The PACE Attitude

A Guide for Parents

A mother and son looking at a map

The PACE attitude is a way of interacting with your child, especially around difficult topics or situations, that will help them feel less defensive and more connected and understood. When you use the PACE attitude, you express playfulness, acceptance, curiosity, and empathy.


Playfulness does not mean persistent teasing or sarcasm. Playfulness means bringing in a lighthearted, joyful, energetic, and silly energy to your interactions with your child. It can sometimes mean winking or walking in a funny way, or making a silly sound when you are imitating something humorous, absurd, or ironic that you experience in day-to-day life. Playfulness has an upbeat, sometimes irreverent, sometimes self- deprecating tone that helps to dissipate tension and create moments of connection. Being playful or finding humor shows your child that life is not always serious, that you don’t take yourself too seriously, and that you can find humor and pleasure in the little things in life.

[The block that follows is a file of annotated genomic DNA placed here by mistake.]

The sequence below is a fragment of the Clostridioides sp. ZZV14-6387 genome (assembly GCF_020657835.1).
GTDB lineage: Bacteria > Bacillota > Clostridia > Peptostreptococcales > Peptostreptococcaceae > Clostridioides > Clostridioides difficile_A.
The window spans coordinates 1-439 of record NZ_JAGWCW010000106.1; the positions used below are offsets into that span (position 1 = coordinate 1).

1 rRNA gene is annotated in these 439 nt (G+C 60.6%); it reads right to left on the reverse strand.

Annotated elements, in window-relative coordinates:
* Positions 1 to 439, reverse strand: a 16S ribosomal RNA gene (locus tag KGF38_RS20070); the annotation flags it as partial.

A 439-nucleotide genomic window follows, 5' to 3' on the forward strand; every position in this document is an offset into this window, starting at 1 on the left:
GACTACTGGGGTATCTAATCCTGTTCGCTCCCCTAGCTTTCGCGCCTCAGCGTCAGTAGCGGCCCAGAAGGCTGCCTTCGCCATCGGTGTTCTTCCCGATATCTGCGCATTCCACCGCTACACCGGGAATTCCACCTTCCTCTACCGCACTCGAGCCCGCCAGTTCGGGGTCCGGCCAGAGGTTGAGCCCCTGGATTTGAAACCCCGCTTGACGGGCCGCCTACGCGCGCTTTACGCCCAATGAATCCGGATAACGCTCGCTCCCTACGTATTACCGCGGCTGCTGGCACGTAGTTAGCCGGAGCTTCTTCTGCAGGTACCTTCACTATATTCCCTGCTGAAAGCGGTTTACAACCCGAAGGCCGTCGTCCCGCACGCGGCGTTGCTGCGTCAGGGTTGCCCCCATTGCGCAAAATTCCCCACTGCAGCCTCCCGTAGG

While it’s not appropriate to be playful when your child is feeling very upset, being humorous or playful when your child is mildly upset can divert their attention and steer them toward a lighter tone. It can surprise them and give them a reset. For instance, if your child is upset because they’re hungry and want a sugary treat, you might respond in a silly, Cookie Monster voice: “Yummy yum yum—I’ve got the munchies too!

Let’s find something that will give us more energy to play!”


Acceptance means showing that you acknowledge and flow with what your child is saying, wishing, or feeling. You show acceptance by reacting without judgment, shock, or dismay at what they are expressing.